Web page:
The three girls, who have been on excellent terms with the other members of their isolated settlement, find that Melbourne society is, as are other cities, defined by class and money. Paul tries to introduce them to a wider circle through the person of Mrs Aarons who finds the girls ‘extraordinary’ but is persuaded to invite them to one of her Friday night salons. Mrs Aarons herself (seen in the introduction as the wicked stepmother) finds it hard to break into Melbourne’s upper social circle because she is not a lady with those qualities that define a lady – ‘refinement, reserve, modesty, sensitivity, culture’ – (p xii). She is nouveaux riche, not of good breeding and, although married, she encourages men to ‘dangle’ after her. Even so, at her salon the girls are totally ignored until Patty, at Paul’s instigation, is prevailed upon to accompany an eminent Viennese violinist on the piano. This she does to great acclaim and the girls attract the attention of a society matron, Mrs Duff-Scott. Mrs Duff-Scott, unlike Mrs Aarons, is the perfect lady, of excellent pedigree, who always acts with dignity and propriety. She recognises that the girls have been brought up as ladies and assumes the role of their ‘fairy godmother’. She buys them clothes, dresses them for their first ball, takes them out into society, introduces them to eligible batchelors. By page 100 you have worked out exactly which Prince Charming each girl will end up marrying, although none of them were Mrs Duff-Scott’s first choice. It takes another 200 pages, however, for it all to be happily resolved.
Elizabeth’s suitor is an older Englishman, Kingscote Yelverton, who is shortly to come into a large fortune. Cambridge uses the character of Kingscote Yelverton not only to draw attention to the plight of the poor (he fills the ancestral home of Yelverton with the lowest of the low and intends to use his fortune to continue such work) but to initiate an ongoing discussion about the nature of faith which some saw as rather audacious for a clergyman’s wife. This was a time, some 20 years after the publication of Darwin’s On the Origin of Species, when people were beginning to take a critical attitude to the Bible and to question religious faith, and Yelverton himself has come to reject the institution of the Church and its creeds. Mrs Scott-Duff reports that not only does he view all world religions as equal but he believes that all mankind are children of God, and brothers, and that personal religion to him seems nothing more than the most rudimentary morality – simply to speak the truth and to be unselfish’ – (p 165). This poses a fundamental dilemma for Elizabeth who is a devout member of the Church of England.
Yelverton is also haunted by a tragic family mystery. This is matched by a mystery about the Miss Kings’ family and why their parents came to settle where they did. Their father was a gentleman but reclusive, cantankerous and eccentric. He would never talk about his past and his will had never been found. Their mother, a beautiful, well-educated woman and talented musician, had ensured her daughters had an intellectual and literary education and learned the accomplishments expected of a lady. By the end of the novel we discover that Yelverton is their father’s nephew and that the father had hastily left England with the woman he loved after a fatal accident for which he thought he would be blamed. When his will is finally unearthed in a secret compartment in the family bureau, it is revealed that the English estate and the vast fortune have been left to Elizabeth and her two sisters. Elizabeth and Yelverton come to a workable compromise over their religious differences and Elizabeth uses her fortune to enable his work with the poor to continue when they are back in England as a married couple.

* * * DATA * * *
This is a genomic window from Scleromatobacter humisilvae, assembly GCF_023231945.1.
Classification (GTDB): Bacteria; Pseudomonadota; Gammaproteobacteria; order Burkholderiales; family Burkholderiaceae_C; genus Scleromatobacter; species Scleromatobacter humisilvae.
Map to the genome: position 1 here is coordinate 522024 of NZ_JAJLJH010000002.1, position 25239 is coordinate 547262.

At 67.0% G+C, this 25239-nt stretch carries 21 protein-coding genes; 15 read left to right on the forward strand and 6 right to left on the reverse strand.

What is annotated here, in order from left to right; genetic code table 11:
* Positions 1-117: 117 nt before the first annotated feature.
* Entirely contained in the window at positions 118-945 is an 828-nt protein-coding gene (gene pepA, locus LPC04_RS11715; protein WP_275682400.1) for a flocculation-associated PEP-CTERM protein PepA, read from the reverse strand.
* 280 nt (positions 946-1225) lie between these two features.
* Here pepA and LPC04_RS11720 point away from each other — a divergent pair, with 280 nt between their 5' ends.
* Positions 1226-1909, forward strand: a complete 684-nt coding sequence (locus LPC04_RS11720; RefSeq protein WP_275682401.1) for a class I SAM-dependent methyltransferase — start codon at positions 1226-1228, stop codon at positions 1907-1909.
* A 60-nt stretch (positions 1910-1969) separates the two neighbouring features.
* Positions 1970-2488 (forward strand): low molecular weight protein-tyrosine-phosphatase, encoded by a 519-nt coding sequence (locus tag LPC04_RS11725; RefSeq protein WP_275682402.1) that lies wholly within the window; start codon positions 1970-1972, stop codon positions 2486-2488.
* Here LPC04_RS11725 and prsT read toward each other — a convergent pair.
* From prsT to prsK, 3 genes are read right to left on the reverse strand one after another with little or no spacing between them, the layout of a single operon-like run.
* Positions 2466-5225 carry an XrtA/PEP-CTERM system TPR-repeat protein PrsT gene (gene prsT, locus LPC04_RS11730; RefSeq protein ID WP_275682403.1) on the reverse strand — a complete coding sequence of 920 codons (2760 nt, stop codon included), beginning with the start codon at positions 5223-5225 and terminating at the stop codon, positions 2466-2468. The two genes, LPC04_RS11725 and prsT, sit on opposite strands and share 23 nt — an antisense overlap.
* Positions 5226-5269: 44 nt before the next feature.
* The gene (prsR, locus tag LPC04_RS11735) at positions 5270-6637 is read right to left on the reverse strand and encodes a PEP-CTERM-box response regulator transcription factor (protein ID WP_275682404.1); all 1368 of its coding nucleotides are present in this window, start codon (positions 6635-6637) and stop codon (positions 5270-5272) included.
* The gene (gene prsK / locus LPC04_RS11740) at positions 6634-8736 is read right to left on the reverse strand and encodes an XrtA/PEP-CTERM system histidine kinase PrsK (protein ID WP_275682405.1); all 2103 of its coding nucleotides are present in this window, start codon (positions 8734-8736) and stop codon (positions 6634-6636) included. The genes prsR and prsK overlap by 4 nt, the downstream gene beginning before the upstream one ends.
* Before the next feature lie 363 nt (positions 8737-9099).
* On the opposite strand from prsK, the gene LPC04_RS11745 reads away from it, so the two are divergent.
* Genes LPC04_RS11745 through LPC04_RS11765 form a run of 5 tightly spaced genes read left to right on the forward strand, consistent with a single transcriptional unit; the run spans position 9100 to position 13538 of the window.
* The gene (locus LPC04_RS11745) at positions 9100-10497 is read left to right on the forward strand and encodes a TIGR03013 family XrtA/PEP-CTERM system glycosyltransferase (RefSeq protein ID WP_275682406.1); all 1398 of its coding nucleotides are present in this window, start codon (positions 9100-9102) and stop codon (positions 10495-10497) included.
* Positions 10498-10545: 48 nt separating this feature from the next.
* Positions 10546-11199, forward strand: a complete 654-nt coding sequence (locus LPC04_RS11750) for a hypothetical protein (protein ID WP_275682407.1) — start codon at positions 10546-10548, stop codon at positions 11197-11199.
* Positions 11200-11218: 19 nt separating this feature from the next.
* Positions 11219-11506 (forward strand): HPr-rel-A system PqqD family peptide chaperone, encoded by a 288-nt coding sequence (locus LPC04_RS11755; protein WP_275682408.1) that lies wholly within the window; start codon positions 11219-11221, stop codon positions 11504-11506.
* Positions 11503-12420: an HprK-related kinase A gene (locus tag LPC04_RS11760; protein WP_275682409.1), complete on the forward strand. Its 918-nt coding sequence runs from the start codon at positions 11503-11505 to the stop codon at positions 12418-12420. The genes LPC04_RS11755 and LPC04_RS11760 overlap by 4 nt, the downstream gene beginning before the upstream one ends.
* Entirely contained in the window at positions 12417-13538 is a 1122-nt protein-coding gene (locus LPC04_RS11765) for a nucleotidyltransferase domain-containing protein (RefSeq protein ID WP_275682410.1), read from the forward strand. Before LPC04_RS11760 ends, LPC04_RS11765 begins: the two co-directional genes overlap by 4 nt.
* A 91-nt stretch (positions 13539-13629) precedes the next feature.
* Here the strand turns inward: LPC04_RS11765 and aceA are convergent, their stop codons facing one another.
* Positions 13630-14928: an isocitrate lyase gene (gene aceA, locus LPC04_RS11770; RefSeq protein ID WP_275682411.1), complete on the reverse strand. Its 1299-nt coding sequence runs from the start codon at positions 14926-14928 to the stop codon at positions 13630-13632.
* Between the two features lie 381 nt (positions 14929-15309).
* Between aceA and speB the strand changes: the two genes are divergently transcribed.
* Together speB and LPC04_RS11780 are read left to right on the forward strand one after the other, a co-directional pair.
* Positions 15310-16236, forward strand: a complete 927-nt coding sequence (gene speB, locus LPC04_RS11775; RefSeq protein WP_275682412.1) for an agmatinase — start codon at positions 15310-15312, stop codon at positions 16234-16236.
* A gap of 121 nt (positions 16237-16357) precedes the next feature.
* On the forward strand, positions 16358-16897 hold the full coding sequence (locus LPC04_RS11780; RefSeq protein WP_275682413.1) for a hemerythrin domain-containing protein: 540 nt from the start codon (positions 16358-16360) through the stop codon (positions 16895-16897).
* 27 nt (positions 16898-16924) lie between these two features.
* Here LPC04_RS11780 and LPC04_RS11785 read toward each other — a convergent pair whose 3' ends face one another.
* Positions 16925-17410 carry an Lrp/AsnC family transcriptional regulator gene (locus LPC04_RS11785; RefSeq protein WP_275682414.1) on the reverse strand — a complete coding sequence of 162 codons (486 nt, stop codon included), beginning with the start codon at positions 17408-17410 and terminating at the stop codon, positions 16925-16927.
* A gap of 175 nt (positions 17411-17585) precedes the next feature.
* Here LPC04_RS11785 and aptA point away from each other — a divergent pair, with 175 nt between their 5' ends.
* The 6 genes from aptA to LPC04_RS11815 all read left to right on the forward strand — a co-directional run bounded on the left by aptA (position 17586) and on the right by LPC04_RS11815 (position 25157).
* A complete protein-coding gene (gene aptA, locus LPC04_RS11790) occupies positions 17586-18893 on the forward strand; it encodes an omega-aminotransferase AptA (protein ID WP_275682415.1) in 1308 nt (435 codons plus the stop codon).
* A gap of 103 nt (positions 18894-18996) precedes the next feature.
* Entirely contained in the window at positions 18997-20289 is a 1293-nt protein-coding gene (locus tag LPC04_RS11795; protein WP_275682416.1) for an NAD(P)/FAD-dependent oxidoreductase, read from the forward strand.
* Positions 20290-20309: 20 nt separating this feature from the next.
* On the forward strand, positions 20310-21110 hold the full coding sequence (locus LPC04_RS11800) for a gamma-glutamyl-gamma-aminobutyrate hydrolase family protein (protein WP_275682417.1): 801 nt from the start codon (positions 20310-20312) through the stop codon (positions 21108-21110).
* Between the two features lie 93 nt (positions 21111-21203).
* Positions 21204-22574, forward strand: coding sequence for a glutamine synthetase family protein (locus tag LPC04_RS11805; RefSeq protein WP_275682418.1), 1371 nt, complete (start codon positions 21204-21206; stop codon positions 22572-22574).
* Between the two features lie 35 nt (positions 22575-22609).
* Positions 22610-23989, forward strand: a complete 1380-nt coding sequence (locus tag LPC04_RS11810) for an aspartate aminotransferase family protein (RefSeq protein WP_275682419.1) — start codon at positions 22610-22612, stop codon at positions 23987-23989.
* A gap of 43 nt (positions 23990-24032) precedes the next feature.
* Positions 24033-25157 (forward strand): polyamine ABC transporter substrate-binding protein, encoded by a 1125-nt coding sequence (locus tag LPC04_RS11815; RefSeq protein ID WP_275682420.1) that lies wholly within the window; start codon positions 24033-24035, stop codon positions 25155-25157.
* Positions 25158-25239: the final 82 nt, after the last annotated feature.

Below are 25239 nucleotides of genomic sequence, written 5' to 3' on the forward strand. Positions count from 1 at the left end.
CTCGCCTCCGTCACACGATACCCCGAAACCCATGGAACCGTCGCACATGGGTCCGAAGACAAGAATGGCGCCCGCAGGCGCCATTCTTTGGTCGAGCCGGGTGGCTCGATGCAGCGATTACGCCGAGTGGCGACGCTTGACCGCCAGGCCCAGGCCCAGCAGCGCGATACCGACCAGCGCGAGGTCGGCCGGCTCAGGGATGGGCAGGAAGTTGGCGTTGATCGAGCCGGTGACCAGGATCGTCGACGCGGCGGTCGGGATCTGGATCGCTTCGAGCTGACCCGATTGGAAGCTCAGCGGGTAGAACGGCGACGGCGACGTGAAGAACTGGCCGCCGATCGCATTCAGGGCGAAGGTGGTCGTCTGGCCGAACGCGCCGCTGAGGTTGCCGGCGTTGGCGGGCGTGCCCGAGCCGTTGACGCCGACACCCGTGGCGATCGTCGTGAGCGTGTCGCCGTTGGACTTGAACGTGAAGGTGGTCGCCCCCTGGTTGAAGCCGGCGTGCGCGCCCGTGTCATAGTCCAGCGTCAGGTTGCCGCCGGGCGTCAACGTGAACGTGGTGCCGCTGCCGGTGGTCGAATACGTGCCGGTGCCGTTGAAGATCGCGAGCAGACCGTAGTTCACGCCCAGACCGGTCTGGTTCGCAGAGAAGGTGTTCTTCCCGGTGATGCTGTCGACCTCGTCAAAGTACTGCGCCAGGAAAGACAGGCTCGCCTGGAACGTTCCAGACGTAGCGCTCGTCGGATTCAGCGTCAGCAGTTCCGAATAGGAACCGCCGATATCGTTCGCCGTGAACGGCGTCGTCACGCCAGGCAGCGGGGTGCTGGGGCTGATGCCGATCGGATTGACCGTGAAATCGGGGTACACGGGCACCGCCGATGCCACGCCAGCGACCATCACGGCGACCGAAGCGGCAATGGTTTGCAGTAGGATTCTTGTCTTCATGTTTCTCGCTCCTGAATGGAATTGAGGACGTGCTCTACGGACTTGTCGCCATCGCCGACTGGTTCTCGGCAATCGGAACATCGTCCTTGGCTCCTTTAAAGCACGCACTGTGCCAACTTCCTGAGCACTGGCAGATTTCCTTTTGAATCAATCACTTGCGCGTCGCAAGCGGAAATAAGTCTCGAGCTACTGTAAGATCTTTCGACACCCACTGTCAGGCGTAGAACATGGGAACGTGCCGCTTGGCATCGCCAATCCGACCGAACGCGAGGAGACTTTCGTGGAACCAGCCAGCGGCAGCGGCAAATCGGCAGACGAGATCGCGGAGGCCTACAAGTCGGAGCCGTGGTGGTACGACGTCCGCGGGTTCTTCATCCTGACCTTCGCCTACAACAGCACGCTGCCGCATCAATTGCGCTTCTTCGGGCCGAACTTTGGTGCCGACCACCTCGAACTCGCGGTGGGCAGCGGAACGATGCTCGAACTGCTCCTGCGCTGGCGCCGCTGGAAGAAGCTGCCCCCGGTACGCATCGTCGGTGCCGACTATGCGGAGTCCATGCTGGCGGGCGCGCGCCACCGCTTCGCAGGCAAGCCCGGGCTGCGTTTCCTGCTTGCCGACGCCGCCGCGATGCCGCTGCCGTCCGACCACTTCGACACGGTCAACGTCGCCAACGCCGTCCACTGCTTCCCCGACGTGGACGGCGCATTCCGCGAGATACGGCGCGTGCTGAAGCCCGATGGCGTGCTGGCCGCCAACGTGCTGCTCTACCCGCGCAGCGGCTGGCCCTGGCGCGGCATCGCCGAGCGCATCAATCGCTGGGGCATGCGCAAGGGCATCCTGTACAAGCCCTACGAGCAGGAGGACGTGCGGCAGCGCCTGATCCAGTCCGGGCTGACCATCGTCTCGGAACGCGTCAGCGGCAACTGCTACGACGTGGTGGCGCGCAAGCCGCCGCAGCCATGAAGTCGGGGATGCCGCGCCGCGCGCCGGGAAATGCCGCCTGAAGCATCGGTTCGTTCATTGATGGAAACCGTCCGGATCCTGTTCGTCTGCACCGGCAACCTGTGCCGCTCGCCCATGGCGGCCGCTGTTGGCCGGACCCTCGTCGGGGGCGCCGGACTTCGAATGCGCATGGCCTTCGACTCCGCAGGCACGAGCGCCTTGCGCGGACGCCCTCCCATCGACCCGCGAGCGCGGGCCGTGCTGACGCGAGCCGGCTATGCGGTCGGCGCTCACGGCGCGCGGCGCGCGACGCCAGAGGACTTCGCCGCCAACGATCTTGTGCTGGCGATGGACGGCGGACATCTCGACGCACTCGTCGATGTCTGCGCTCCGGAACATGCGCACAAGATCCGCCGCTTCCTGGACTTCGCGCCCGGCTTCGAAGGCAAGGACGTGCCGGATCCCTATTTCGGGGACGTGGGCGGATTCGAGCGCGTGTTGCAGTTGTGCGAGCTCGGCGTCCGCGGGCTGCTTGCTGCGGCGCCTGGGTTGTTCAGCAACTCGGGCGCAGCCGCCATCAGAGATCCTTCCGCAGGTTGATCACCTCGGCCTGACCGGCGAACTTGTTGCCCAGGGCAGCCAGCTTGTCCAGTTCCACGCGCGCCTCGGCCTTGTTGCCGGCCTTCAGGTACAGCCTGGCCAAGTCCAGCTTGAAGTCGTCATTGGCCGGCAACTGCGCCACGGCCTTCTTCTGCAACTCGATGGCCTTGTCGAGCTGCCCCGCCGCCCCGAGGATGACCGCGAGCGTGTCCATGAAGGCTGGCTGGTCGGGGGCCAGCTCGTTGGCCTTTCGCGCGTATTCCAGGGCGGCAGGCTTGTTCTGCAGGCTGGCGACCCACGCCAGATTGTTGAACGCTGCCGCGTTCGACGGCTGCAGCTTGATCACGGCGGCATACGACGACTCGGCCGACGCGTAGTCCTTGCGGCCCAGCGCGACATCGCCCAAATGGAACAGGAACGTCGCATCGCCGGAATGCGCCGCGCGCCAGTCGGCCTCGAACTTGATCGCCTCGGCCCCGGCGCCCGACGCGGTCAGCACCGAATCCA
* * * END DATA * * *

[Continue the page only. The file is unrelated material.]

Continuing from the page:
A third theme which is implicit in the tale but only surfaces briefly is that of the position of women in society. Patty for instance dislikes having to rely on the help of a man, Paul Brion, and protests that women are not ‘helpless imbecibles – a sort of angelic wax baby, good for nothing but to look pretty. As if we were not made of the same substance as you, with brains and hands – not so strong as yours, perhaps, but quite strong enough to rely upon when necessary’ – (p 36). However, given the expectations of society and lack of opportunities for women to support themselves, marriage necessarily becomes the ultimate goal. Only Nelly confounds expectations for a while by choosing to use her fortune to see the world before finally returning to Australia and marrying her erstwhile suitor.
The Three Miss Kings is an enjoyable story that moves at a rapid pace and although you can guess how things will eventually turn out, it has some unexpected twists. It has its funny moments and Cambridge succeeds well in engaging with the reader. It would be a disappointing read, though, for anyone who was expecting it to give a picture of the wider Australia.
The Ada Cambridge Prizes were first awarded in 2005. There are now four prizes: The Ada Cambridge Biographical Prose Prize, the Ada Cambridge Poetry Prize, the Young Ada’s Short Story Prize and the Young Ada’s Graphic Short Story Prize. The winners are announced at the Williamstown Literary Festival each year.